Average standard deviation of matches plotted against corresponding mean match. We divided the range of mean reflectance matches into 10 bins and obtained the standard deviations of the matches (over the three sessions) for each mean match within the bin. We then averaged the standard deviations for all matches within each bin. This average standard deviation is plotted in the figure. The data were aggregated over all standards, slants, and observers from Experiment 1.
Figure 4
 
Average standard deviation of matches plotted against corresponding mean match. We divided the range of mean reflectance matches into 10 bins and obtained the standard deviations of the matches (over the three sessions) for each mean match within the bin. We then averaged the standard deviations for all matches within each bin. This average standard deviation is plotted in the figure. The data were aggregated over all standards, slants, and observers from Experiment 1.
Figure 5
 
The figure illustrates data for all seven observers who were given Neutral Instructions. Observers’ normalized relative match reflectance (connected green symbols) has been plotted versus the standard object slant. The red horizontal broken lines represent the predictions of lightness constancy. The blue broken lines represent the predictions for luminance matches. Error bars show 90% confidence intervals. Observers are listed from top to bottom, roughly in order of increasing constancy, as evaluated by the model-based constancy index developed in the companion work (Bloj et al., 2004). The values at the top left of each panel are the error-based constancy indices for each observer.
Figure 5
 
The figure illustrates data for all seven observers who were given Neutral Instructions. Observers’ normalized relative match reflectance (connected green symbols) has been plotted versus the standard object slant. The red horizontal broken lines represent the predictions of lightness constancy. The blue broken lines represent the predictions for luminance matches. Error bars show 90% confidence intervals. Observers are listed from top to bottom, roughly in order of increasing constancy, as evaluated by the model-based constancy index developed in the companion work (Bloj et al., 2004). The values at the top left of each panel are the error-based constancy indices for each observer.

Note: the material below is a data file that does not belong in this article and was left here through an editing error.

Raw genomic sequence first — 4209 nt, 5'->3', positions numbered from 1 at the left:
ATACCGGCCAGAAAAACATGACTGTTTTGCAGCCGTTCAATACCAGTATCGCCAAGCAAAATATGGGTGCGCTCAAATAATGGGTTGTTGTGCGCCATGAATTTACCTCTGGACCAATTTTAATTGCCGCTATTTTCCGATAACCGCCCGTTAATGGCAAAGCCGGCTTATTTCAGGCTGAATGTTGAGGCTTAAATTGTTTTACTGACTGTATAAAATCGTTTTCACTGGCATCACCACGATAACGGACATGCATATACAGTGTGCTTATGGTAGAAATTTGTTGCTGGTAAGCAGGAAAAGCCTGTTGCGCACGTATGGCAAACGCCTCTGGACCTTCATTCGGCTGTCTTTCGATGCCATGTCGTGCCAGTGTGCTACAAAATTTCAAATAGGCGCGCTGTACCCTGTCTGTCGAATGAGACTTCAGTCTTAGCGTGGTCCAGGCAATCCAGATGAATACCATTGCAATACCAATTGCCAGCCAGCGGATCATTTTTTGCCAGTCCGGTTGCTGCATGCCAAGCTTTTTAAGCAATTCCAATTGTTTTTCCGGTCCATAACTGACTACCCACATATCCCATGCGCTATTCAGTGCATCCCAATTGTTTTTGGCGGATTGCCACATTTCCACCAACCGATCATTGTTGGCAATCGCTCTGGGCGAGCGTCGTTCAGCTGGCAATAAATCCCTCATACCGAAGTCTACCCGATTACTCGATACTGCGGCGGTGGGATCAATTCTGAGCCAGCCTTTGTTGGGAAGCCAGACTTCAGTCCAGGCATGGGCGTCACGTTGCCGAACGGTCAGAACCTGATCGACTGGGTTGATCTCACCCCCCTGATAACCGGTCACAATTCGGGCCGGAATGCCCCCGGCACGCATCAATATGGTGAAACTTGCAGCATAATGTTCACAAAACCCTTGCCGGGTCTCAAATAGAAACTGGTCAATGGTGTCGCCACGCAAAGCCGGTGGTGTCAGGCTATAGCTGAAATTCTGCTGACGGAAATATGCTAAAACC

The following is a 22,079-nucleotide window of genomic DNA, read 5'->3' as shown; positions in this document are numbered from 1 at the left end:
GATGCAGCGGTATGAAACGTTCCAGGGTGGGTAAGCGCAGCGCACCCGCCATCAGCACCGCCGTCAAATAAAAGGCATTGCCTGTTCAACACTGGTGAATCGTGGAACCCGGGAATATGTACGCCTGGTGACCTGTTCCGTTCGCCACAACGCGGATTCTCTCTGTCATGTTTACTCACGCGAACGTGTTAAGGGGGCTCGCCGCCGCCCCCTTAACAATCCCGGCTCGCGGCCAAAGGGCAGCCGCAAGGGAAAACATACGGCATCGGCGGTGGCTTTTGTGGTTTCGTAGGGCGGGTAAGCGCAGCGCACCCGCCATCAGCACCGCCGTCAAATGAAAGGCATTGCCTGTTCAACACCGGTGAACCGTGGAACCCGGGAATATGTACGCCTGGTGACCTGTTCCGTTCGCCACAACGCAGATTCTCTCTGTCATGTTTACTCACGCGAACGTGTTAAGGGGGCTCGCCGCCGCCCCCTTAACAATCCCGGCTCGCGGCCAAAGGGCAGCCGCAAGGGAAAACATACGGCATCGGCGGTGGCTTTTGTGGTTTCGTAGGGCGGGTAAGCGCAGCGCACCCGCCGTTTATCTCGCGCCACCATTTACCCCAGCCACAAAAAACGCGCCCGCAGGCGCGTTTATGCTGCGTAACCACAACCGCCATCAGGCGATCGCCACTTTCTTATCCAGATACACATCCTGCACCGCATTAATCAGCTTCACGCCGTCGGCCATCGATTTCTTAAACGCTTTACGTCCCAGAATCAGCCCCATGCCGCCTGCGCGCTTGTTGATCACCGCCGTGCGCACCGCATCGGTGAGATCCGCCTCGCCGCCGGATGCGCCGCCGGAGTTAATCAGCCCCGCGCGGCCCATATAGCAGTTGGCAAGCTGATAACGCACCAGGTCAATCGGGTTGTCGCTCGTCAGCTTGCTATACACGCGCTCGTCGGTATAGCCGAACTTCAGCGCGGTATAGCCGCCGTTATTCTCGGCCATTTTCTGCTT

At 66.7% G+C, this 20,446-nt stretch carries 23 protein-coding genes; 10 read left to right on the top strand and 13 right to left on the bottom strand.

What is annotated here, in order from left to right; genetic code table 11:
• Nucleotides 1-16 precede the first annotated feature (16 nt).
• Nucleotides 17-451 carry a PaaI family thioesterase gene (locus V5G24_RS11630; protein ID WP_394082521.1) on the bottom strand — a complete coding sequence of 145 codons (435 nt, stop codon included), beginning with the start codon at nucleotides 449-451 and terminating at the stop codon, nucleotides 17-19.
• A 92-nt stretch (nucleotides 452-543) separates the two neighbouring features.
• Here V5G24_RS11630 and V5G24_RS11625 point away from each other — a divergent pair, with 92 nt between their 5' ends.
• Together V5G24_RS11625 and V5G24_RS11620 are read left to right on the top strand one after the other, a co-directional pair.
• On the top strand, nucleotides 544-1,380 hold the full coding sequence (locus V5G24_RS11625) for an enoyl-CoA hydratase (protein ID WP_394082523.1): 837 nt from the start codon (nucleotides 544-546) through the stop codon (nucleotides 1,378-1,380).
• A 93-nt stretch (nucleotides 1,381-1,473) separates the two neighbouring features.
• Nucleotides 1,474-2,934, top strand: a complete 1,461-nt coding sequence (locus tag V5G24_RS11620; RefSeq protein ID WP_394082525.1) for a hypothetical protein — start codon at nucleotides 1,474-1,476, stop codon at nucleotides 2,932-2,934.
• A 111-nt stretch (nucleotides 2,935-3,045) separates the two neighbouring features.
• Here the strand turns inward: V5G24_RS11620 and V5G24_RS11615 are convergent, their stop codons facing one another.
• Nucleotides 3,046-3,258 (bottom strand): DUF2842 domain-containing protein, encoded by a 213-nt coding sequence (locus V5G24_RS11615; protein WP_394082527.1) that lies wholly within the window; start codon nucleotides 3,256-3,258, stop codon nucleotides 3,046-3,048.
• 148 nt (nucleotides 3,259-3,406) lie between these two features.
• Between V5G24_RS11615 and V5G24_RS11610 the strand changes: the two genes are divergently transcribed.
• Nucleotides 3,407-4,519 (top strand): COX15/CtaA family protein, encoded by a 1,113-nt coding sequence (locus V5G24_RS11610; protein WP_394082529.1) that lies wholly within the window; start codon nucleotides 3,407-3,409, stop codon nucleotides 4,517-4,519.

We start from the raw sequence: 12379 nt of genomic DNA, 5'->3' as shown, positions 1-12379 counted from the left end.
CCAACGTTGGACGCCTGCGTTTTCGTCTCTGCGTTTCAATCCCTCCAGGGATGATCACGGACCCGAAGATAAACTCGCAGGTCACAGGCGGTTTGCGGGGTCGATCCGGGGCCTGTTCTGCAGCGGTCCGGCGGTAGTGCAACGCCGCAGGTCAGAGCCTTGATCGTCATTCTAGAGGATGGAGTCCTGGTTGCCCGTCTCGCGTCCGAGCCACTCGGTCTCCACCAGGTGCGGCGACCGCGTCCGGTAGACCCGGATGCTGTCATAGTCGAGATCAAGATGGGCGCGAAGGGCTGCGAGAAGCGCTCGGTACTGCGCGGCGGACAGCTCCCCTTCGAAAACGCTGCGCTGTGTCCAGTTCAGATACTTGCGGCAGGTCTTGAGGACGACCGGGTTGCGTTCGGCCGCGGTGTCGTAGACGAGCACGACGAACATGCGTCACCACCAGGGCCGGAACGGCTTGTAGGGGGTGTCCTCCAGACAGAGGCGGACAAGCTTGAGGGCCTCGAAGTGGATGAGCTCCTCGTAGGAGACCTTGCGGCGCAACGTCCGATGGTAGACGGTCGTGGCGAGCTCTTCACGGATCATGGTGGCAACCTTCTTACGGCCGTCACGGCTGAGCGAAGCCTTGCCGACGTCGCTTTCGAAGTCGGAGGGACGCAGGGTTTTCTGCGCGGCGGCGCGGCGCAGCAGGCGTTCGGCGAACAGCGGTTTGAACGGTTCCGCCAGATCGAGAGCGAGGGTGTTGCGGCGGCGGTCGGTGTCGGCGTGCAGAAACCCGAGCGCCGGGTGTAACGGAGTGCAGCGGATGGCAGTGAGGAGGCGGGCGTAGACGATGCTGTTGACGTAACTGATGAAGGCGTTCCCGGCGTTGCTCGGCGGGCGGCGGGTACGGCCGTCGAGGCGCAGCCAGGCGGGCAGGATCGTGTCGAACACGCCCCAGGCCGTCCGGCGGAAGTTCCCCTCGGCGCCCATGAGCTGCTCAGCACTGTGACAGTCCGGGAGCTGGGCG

Figure 6
 
The figure illustrates data for all seven observers who were given Paint Instructions. Same format as Figure 5.
Figure 6
 
The figure illustrates data for all seven observers who were given Paint Instructions. Same format as Figure 5.
Figure 7
 
Mean data from Experiments 1 and 2, obtained by averaging the data from individual observers shown in Figure 5 (Experiment 1) and Figure 6 (Experiment 2). Error bars show +/− one SEM. The predictions for lightness constancy and luminance matching (scaled to the mean of the two plotted curves) are also shown.
Figure 7
 
Mean data from Experiments 1 and 2, obtained by averaging the data from individual observers shown in Figure 5 (Experiment 1) and Figure 6 (Experiment 2). Error bars show +/− one SEM. The predictions for lightness constancy and luminance matching (scaled to the mean of the two plotted curves) are also shown.
Figure 8
 
Schematic representation of the slant-matching display. The rectangular frame represented the booth viewed from above. The line parallel to the back wall was held fixed throughout the whole experiment, while the oblique line was adjusted by the observer to match the slant of the standard object. The spatial resolution of the monitor was 832 × 624 pixels. The distance between the monitor and the observer was 161.4 cm.
Figure 8
 
Schematic representation of the slant-matching display. The rectangular frame represented the booth viewed from above. The line parallel to the back wall was held fixed throughout the whole experiment, while the oblique line was adjusted by the observer to match the slant of the standard object. The spatial resolution of the monitor was 832 × 624 pixels. The distance between the monitor and the observer was 161.4 cm.
Figure 9
 
The figure plots normalized relative match reflectances for the trials on which the standard objects were illuminated from the left. These observers were given Neutral Instructions. Left column: matches plotted against physical slant. The red horizontal broken lines represent the predictions of lightness constancy. The blue broken lines represent the predictions for luminance matches. The error-based constancy index for each observer is provided at the top left of each panel. Right column: matches for each observer plotted against the match slant obtained for that observer. Prediction for luminance matches not shown as we did not measure card luminances at observers’ matched slants. Error bars show 90% confidence intervals, obtained as described for Experiment 1.